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The breakdown of gender binaries: Writing genders in contemporary fiction. / Ceri Louise Davies

Swansea University Author: Ceri Louise Davies

Abstract

"In Gender Trouble, Judith Butler asked, "[i]s the breakdown of gender binaries ... so monstrous, so frightening, that it must be held to be definitionally impossible and heuristically precluded from any effort to think gender?" (Butler, p. 1999, p.viii). Using this question as a star...

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Published: 2008
Institution: Swansea University
Degree level: Doctoral
Degree name: Ph.D
URI: https://cronfa.swan.ac.uk/Record/cronfa42319
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Abstract: "In Gender Trouble, Judith Butler asked, "[i]s the breakdown of gender binaries ... so monstrous, so frightening, that it must be held to be definitionally impossible and heuristically precluded from any effort to think gender?" (Butler, p. 1999, p.viii). Using this question as a starting point, I look at the way that gender is understood and challenged in contemporary fiction. Specifically, I examine novels and short stories that focus on finding one's place in gender, and the way such narratives write gendered experiences outside of the traditional male/female binary. In the first chapter, I look at females that live as males, exploring various ways of 'doing' gender, both on-stage and off, and the creation of cohesive gender identities. Chapter two looks at the way that sex and gender are medicalised. I argue that the male/female binary is protected by both the media and the medical establishment. This expands into a discussion of the way doctors attempt to preserve this binary in the face of increasing challenges to its very viability. In chapter three, I consider novels that focus on a male-to-female transition, as well as what is at stake in writing gender. Finally, I look at the emergence of 'genderless' characters, both in terms of the viability of the term 'genderless', and the difficulties in finding a suitable language with which to understand and quantify gendered experience."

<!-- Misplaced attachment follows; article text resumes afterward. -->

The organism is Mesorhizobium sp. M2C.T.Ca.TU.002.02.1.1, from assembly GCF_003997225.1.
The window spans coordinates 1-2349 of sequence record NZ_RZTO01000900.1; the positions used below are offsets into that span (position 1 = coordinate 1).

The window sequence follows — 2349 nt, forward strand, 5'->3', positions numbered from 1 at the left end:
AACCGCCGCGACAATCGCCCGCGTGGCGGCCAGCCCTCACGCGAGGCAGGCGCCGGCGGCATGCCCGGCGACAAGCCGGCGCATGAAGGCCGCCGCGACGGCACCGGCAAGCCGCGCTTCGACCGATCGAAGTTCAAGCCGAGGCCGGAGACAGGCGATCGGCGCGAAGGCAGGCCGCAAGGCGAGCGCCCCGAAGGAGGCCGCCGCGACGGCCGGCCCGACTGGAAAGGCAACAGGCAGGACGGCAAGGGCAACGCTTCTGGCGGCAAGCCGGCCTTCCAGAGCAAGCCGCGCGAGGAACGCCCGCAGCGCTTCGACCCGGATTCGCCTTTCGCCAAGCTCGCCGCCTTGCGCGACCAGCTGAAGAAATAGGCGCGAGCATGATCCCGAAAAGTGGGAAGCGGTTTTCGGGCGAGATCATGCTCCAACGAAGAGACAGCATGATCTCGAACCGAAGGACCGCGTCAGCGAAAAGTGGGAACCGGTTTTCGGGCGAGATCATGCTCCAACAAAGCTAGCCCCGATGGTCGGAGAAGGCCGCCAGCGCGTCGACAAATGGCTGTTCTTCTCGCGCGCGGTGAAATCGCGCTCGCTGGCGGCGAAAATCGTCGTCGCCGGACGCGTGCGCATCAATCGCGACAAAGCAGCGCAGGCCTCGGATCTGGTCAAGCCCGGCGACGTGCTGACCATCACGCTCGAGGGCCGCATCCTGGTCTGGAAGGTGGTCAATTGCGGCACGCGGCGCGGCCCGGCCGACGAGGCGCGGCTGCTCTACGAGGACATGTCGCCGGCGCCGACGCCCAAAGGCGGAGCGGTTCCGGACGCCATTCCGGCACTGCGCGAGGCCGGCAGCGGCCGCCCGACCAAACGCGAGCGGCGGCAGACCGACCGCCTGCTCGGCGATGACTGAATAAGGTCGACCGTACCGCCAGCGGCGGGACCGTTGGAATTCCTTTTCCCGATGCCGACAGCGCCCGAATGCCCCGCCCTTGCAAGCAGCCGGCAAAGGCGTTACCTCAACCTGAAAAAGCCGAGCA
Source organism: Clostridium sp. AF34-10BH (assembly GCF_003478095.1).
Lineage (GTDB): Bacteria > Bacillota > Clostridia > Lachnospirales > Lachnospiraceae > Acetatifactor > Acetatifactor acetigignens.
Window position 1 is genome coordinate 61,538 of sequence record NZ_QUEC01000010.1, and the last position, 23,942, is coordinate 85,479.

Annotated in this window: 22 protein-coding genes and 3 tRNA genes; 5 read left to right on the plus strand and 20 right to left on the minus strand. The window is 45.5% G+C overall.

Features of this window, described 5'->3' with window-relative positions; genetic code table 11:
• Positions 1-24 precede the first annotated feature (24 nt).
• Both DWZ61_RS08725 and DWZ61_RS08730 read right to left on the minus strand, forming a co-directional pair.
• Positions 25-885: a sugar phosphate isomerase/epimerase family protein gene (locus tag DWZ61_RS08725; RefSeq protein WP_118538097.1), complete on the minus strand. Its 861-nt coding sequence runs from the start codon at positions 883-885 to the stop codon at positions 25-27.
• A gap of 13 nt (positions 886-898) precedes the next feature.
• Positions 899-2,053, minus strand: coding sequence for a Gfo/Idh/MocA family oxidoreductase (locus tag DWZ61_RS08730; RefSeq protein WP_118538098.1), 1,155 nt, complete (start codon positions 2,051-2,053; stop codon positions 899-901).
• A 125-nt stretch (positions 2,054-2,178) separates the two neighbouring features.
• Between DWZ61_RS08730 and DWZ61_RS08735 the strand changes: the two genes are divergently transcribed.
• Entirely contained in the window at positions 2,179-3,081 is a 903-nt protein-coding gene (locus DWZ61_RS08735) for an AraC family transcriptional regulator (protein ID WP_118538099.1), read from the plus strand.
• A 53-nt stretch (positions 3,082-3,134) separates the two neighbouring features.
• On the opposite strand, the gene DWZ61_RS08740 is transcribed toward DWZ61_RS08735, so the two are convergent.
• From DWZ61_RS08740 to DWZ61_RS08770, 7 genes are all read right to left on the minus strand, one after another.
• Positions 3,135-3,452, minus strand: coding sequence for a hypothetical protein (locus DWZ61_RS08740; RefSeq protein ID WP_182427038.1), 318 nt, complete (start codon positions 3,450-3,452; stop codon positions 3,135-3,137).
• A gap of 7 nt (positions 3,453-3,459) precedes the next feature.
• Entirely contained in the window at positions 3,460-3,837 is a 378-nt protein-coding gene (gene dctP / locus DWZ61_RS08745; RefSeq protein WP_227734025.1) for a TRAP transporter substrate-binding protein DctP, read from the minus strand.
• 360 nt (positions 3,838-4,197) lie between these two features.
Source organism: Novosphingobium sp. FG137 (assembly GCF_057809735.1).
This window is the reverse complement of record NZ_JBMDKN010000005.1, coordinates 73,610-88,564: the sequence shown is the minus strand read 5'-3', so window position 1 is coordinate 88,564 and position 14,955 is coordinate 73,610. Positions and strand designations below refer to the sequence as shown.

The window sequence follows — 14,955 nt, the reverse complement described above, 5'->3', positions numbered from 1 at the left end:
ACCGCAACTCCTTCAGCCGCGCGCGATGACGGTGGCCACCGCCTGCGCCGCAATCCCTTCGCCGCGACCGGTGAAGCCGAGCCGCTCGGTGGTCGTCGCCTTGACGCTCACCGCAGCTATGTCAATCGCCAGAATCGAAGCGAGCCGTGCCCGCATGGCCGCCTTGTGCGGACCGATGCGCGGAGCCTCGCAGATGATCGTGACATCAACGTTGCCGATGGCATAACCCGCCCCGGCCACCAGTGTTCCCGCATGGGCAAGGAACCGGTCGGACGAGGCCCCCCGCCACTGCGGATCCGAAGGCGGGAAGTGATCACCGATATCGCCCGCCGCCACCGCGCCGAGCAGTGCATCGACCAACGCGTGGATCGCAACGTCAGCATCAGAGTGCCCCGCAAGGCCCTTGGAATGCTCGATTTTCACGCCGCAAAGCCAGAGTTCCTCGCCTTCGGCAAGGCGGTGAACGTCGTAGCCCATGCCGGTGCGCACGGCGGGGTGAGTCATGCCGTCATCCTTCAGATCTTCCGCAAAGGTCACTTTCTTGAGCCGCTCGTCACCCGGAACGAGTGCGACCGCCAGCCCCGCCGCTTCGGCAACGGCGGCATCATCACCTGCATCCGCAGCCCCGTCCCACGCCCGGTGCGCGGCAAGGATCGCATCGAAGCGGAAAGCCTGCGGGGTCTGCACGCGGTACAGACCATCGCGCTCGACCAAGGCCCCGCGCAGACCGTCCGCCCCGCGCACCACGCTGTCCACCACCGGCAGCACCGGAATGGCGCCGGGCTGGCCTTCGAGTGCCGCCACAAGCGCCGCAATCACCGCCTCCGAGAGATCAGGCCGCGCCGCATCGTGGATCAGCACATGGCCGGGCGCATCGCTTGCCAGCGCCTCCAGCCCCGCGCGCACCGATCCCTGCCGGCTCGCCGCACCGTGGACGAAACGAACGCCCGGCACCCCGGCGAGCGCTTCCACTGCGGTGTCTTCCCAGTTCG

Keywords: Comparative literature.;Gender studies.
College: Faculty of Humanities and Social Sciences